To mark Road Safety Week (16-22 November 2020) the truth about a cocktail-drinking North East Instagram couple has come to light. After building a following of thousands before seeming to crash their vehicle whilst filming themselves the couple have been revealed as models with fake accounts hired by the regional Road Respect campaign, to raise awareness of the serious consequences of the growing trend to #carfie and drive. 

Rachael Rogers (@rachaelrogers11) and Callum Shaw (@callumshaw2) appeared to post photos and videos taking selfies and filming themselves and friends while driving over two years.

Followers watched as their social media posts and behaviour became increasingly reckless, with one video showing Callum appearing to speed while filming, captioned; “might be rough from last night but I’ll get to work on time #fastandfurious #needforspeed”

Another of Rachael’s posts showed her filming from her car while in stationary traffic, captioned; “Out of my way kids! #hurryhurry”. 

The ‘fake’ Instagram couple highlight how normalised some of our dangerous driving behaviour appears to have become. The fake couple sought to shock drivers into realising the serious consequences of dangerous driving behaviour, particularly using social media whilst driving, by pulling them into Rachael and Callum’s world, before pulling the plug on their lives.

Using a mobile phone while driving is against the law in the UK, and is punishable by six penalty points on a licence and a £200 fine. In some cases, it will result in a driving ban. 

According to research by national motoring organisation RAC in their annual Report on Motoring 2019, in which they survey 1,700 motorists across the UK, illegal use of mobile phones has rocketed in recent years.  

More than a third of drivers aged 25 to 34 (36%) send texts, social media posts or emails while driving, compared to just 16% of drivers in all age groups.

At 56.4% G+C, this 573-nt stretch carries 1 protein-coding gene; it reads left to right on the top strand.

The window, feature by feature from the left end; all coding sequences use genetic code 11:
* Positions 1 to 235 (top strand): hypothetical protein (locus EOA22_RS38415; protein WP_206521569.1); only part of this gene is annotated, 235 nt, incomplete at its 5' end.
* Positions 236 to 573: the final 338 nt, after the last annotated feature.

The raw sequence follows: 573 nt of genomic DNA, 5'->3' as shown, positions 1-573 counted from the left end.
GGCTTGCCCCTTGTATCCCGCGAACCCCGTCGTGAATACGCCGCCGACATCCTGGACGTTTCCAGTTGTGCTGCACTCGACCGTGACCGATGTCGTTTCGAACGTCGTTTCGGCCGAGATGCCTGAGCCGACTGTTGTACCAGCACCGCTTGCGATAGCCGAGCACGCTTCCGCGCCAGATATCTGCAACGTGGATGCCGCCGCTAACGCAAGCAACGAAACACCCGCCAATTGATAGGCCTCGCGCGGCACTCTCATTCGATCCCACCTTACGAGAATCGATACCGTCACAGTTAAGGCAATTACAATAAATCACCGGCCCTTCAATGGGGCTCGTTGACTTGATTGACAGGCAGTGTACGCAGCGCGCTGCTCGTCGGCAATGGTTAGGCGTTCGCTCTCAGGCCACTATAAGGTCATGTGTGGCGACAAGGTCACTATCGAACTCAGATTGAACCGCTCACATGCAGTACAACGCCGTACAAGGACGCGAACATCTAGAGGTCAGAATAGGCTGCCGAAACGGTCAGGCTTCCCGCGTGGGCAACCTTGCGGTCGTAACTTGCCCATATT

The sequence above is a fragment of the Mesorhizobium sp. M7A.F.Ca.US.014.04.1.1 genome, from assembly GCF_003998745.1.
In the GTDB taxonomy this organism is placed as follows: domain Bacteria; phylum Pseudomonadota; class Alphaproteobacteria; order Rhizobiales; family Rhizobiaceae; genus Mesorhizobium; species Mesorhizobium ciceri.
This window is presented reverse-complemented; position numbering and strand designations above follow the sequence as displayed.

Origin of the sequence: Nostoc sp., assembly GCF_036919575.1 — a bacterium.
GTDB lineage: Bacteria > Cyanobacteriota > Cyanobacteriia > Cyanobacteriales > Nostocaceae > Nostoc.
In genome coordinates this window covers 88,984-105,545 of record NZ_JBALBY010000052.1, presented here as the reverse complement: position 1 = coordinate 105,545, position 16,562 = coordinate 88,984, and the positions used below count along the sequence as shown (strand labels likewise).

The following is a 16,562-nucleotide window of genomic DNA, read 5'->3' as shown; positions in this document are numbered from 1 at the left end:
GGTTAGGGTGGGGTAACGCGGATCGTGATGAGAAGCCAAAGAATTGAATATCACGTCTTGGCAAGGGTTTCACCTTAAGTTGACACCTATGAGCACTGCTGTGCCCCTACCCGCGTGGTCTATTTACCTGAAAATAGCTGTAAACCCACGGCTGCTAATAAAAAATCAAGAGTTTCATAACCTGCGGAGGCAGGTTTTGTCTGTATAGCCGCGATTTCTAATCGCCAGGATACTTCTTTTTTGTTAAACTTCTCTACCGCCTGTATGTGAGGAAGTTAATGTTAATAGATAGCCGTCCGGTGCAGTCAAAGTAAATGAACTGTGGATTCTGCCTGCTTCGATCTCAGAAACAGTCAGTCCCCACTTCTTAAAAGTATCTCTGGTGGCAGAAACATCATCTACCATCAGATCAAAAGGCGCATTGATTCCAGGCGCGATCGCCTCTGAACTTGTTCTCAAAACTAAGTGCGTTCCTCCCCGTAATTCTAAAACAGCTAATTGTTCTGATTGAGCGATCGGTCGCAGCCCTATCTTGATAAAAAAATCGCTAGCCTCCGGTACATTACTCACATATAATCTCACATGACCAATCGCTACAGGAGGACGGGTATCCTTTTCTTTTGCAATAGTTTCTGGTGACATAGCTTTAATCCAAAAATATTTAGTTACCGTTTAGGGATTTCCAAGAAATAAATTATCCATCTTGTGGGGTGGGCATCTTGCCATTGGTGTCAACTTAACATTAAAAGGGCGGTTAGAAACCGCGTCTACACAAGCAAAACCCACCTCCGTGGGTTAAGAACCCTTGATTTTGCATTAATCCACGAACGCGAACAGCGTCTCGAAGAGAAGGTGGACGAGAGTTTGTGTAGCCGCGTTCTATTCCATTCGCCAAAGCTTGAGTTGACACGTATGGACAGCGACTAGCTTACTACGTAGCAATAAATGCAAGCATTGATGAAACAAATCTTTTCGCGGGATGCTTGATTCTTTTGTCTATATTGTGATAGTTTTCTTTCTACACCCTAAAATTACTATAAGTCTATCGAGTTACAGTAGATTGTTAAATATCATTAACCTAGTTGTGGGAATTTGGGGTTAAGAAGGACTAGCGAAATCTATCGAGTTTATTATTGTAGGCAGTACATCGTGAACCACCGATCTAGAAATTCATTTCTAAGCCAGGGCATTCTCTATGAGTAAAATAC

Twenty-nine per cent of drivers in the 35-44 age group admit to doing this while driving, up a huge 10% in 2017 and back to the same level as in 2016.

According to the RAC, the temptation to use a phone to take photos, selfies or videos is also clear, with almost a third of drivers aged 25 to 34 (30%) saying they do this while driving, which is more than double the proportion of all drivers who do this (16%).

A car travelling at 60mph travels 54metres in the 2 seconds it takes to snap one #carfie –the length of 4 double-decker buses. And in the time it takes to film at 6 second video, a vehicle travels 161metres, or further than the length of a football pitch. During that time, drivers’ eyes are on their phones, not the road they’re driving on, or obstacles in it.

A spokesperson for the Northumbria Safer Roads Initiative (NSRI), said; “The statistics show an increased use of mobile phones while driving, especially to take selfies, post on social media, text and email while driving. Hashtags like #carfie #drivingselfie #carfielove and #selfiedriving are all popular on social media and reflect the growing problem. 

“We want to help keep the people of the North East as safe as possible, and our Instagram campaign aims to highlight the dangers caused by the distractions of mobile phone use while driving. Is that selfie, text or social post worth risking your life, or someone else’s for?”